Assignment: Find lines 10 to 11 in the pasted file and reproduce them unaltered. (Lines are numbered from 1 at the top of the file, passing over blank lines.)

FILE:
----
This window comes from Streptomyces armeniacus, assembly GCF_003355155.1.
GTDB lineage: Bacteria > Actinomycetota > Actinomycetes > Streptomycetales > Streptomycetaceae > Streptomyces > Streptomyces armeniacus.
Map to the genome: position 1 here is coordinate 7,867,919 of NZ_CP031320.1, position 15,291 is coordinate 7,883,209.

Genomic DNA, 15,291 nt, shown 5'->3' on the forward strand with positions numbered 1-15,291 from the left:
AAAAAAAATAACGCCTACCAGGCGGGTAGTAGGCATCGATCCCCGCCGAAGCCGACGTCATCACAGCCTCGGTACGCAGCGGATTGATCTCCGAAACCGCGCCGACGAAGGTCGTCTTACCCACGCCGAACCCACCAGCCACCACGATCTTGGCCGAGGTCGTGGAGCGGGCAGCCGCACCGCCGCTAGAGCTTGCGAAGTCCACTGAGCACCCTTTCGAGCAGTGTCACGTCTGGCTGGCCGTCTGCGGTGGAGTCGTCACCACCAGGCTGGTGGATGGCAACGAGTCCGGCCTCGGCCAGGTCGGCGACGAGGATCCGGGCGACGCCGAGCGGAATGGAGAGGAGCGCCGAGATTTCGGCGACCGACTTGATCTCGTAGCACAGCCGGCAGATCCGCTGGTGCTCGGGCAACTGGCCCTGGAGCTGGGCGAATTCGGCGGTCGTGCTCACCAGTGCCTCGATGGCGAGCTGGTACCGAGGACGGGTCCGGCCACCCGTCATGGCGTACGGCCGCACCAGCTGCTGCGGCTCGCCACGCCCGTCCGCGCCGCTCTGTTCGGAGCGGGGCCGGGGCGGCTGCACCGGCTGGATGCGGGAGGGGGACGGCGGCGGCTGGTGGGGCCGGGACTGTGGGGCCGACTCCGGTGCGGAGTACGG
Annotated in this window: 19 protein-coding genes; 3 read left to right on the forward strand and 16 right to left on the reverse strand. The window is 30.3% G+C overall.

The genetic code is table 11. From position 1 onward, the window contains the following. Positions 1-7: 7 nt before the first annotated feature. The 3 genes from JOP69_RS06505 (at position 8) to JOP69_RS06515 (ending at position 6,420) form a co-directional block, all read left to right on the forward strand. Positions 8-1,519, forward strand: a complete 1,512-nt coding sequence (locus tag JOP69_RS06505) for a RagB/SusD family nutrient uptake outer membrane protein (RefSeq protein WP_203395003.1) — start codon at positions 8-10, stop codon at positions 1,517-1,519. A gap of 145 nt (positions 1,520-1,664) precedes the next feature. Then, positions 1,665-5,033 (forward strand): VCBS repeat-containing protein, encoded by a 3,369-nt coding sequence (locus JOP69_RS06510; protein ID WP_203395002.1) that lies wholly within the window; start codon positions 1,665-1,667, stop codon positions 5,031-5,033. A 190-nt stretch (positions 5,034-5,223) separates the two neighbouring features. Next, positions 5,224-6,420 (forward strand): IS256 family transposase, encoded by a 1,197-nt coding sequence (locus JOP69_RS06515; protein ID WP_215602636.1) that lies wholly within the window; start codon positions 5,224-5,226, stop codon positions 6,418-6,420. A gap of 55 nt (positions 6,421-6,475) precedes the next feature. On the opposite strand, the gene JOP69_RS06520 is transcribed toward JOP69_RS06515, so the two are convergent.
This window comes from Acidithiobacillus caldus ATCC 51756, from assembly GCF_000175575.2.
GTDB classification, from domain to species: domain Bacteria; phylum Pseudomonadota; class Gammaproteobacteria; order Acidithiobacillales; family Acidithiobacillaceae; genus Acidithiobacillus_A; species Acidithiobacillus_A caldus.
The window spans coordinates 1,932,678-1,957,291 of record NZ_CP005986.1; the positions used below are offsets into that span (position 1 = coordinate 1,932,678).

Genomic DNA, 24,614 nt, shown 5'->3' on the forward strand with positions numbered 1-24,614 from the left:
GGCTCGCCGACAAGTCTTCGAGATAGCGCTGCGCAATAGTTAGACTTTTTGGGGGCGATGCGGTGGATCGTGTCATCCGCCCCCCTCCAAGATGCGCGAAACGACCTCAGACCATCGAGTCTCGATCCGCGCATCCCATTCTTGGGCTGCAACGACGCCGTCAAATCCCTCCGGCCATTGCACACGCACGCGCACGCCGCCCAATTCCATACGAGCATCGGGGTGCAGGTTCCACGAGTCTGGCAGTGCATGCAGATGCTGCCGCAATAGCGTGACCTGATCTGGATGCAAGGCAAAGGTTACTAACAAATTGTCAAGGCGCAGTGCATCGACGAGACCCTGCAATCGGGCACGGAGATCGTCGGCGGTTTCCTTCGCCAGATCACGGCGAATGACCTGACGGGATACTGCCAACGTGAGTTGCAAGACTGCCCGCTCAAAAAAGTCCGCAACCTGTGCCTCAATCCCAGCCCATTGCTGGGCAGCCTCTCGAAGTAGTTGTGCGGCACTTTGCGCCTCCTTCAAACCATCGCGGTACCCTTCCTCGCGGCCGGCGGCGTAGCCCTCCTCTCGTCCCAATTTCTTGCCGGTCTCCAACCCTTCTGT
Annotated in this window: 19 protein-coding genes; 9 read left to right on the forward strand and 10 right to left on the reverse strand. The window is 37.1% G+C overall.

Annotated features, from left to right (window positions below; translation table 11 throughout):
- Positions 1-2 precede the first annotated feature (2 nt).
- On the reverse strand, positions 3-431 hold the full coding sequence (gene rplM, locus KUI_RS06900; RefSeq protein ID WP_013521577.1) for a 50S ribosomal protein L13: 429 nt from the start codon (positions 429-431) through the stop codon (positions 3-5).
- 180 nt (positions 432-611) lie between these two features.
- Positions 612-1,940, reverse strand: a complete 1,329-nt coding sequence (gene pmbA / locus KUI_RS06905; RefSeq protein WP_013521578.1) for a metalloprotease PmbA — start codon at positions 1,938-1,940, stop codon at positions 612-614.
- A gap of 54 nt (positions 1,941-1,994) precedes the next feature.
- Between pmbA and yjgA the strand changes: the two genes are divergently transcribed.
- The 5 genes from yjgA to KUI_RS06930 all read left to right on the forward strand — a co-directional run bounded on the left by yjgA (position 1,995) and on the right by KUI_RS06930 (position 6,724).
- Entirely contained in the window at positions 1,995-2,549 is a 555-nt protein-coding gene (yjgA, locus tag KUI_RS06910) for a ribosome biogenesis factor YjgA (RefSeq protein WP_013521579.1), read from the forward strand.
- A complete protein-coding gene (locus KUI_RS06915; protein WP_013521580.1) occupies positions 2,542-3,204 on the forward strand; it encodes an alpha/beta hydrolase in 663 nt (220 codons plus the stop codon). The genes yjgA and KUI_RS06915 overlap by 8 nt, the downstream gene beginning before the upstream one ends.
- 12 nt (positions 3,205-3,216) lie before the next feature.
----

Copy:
The window spans coordinates 1,932,678-1,957,291 of record NZ_CP005986.1; the positions used below are offsets into that span (position 1 = coordinate 1,932,678).

Genomic DNA, 24,614 nt, shown 5'->3' on the forward strand with positions numbered 1-24,614 from the left: